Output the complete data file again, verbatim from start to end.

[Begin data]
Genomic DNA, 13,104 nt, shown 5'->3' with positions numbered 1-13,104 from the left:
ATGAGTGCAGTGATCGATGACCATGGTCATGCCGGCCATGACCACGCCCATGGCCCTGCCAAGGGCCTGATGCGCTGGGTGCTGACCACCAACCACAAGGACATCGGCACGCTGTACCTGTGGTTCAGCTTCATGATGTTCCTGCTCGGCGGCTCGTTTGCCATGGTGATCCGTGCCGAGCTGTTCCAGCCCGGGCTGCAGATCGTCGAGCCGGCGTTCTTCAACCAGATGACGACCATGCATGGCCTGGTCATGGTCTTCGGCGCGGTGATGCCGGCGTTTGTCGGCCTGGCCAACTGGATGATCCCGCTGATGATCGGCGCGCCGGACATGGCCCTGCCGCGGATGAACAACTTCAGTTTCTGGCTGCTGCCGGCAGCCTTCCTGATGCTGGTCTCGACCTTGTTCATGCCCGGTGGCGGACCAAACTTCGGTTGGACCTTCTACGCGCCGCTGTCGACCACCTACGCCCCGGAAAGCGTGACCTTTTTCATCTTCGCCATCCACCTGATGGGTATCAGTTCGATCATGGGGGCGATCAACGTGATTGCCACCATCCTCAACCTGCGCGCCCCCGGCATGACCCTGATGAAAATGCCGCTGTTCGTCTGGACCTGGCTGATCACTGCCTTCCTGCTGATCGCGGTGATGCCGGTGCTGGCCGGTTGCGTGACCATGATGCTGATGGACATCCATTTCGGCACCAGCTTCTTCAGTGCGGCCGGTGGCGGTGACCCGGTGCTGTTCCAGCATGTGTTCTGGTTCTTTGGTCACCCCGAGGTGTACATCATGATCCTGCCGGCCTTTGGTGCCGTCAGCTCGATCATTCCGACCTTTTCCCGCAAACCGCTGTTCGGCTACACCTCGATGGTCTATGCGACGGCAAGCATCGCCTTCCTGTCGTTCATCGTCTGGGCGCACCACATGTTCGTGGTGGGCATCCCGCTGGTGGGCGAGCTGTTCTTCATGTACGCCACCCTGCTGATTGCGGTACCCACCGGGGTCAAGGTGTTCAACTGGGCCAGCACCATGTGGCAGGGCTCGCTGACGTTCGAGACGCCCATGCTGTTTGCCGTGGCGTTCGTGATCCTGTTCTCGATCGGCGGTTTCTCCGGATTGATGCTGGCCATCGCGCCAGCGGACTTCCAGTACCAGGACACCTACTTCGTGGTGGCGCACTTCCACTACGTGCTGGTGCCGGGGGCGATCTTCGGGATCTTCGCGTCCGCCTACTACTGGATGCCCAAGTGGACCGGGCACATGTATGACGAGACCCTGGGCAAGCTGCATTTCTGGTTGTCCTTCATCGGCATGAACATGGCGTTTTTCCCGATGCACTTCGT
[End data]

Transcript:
Genomic DNA, 13,104 nt, shown 5'->3' with positions numbered 1-13,104 from the left:
ATGAGTGCAGTGATCGATGACCATGGTCATGCCGGCCATGACCACGCCCATGGCCCTGCCAAGGGCCTGATGCGCTGGGTGCTGACCACCAACCACAAGGACATCGGCACGCTGTACCTGTGGTTCAGCTTCATGATGTTCCTGCTCGGCGGCTCGTTTGCCATGGTGATCCGTGCCGAGCTGTTCCAGCCCGGGCTGCAGATCGTCGAGCCGGCGTTCTTCAACCAGATGACGACCATGCATGGCCTGGTCATGGTCTTCGGCGCGGTGATGCCGGCGTTTGTCGGCCTGGCCAACTGGATGATCCCGCTGATGATCGGCGCGCCGGACATGGCCCTGCCGCGGATGAACAACTTCAGTTTCTGGCTGCTGCCGGCAGCCTTCCTGATGCTGGTCTCGACCTTGTTCATGCCCGGTGGCGGACCAAACTTCGGTTGGACCTTCTACGCGCCGCTGTCGACCACCTACGCCCCGGAAAGCGTGACCTTTTTCATCTTCGCCATCCACCTGATGGGTATCAGTTCGATCATGGGGGCGATCAACGTGATTGCCACCATCCTCAACCTGCGCGCCCCCGGCATGACCCTGATGAAAATGCCGCTGTTCGTCTGGACCTGGCTGATCACTGCCTTCCTGCTGATCGCGGTGATGCCGGTGCTGGCCGGTTGCGTGACCATGATGCTGATGGACATCCATTTCGGCACCAGCTTCTTCAGTGCGGCCGGTGGCGGTGACCCGGTGCTGTTCCAGCATGTGTTCTGGTTCTTTGGTCACCCCGAGGTGTACATCATGATCCTGCCGGCCTTTGGTGCCGTCAGCTCGATCATTCCGACCTTTTCCCGCAAACCGCTGTTCGGCTACACCTCGATGGTCTATGCGACGGCAAGCATCGCCTTCCTGTCGTTCATCGTCTGGGCGCACCACATGTTCGTGGTGGGCATCCCGCTGGTGGGCGAGCTGTTCTTCATGTACGCCACCCTGCTGATTGCGGTACCCACCGGGGTCAAGGTGTTCAACTGGGCCAGCACCATGTGGCAGGGCTCGCTGACGTTCGAGACGCCCATGCTGTTTGCCGTGGCGTTCGTGATCCTGTTCTCGATCGGCGGTTTCTCCGGATTGATGCTGGCCATCGCGCCAGCGGACTTCCAGTACCAGGACACCTACTTCGTGGTGGCGCACTTCCACTACGTGCTGGTGCCGGGGGCGATCTTCGGGATCTTCGCGTCCGCCTACTACTGGATGCCCAAGTGGACCGGGCACATGTATGACGAGACCCTGGGCAAGCTGCATTTCTGGTTGTCCTTCATCGGCATGAACATGGCGTTTTTCCCGATGCACTTCGT